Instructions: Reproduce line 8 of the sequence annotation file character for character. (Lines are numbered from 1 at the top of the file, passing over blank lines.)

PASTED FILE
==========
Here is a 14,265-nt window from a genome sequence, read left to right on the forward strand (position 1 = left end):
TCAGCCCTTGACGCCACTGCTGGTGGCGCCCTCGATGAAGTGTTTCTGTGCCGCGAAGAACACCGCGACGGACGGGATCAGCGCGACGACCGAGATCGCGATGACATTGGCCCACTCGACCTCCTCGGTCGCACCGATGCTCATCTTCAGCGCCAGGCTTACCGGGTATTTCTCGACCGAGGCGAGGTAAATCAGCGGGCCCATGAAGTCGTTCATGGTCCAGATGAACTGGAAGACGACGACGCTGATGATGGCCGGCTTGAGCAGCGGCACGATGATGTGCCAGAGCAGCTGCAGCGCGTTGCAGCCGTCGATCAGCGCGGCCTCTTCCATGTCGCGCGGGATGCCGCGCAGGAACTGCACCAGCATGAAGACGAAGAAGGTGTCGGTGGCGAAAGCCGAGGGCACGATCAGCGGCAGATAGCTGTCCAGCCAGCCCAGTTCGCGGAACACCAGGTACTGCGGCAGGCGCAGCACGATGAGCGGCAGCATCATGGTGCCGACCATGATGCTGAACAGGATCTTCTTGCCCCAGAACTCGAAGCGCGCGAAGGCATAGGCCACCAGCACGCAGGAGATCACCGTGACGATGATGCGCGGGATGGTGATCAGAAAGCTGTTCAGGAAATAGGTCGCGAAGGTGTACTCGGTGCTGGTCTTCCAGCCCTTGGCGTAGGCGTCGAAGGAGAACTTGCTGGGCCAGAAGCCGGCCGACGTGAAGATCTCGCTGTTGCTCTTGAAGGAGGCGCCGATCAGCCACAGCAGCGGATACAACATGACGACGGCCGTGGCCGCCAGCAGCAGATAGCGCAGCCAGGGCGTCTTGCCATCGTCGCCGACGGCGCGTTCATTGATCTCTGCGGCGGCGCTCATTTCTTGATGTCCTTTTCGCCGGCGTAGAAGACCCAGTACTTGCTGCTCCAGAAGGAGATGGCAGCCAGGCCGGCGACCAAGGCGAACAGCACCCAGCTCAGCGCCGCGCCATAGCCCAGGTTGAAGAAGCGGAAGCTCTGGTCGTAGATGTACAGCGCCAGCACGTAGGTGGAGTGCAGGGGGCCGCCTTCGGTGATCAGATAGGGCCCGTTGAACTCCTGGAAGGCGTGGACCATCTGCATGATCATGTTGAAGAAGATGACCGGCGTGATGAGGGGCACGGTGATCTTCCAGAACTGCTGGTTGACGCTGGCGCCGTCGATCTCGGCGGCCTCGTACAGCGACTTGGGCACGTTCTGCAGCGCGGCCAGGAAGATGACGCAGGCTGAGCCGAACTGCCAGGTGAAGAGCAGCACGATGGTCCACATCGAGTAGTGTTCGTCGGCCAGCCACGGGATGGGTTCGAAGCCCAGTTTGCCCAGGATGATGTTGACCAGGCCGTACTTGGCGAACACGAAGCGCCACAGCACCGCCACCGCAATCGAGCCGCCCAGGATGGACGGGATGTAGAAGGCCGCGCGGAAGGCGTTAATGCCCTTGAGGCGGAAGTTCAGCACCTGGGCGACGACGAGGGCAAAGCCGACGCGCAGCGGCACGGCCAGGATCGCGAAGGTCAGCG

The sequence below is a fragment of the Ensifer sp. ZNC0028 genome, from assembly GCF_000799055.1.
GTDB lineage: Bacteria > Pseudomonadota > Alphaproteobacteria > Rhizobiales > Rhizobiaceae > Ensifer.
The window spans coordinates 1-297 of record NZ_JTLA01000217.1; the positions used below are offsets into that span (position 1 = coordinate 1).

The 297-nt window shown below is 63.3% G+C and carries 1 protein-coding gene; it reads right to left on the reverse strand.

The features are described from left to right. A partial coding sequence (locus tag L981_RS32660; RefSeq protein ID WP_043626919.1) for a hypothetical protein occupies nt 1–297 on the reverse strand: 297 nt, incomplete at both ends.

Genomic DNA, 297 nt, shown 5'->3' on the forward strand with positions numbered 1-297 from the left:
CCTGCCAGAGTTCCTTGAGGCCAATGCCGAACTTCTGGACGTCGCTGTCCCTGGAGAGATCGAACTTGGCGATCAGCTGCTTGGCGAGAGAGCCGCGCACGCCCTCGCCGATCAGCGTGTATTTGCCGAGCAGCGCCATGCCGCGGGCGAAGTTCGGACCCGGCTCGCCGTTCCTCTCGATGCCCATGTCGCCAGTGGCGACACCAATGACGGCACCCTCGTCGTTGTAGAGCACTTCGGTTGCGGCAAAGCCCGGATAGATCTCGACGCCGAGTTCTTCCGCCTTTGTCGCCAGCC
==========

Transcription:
Genomic DNA, 297 nt, shown 5'->3' on the forward strand with positions numbered 1-297 from the left: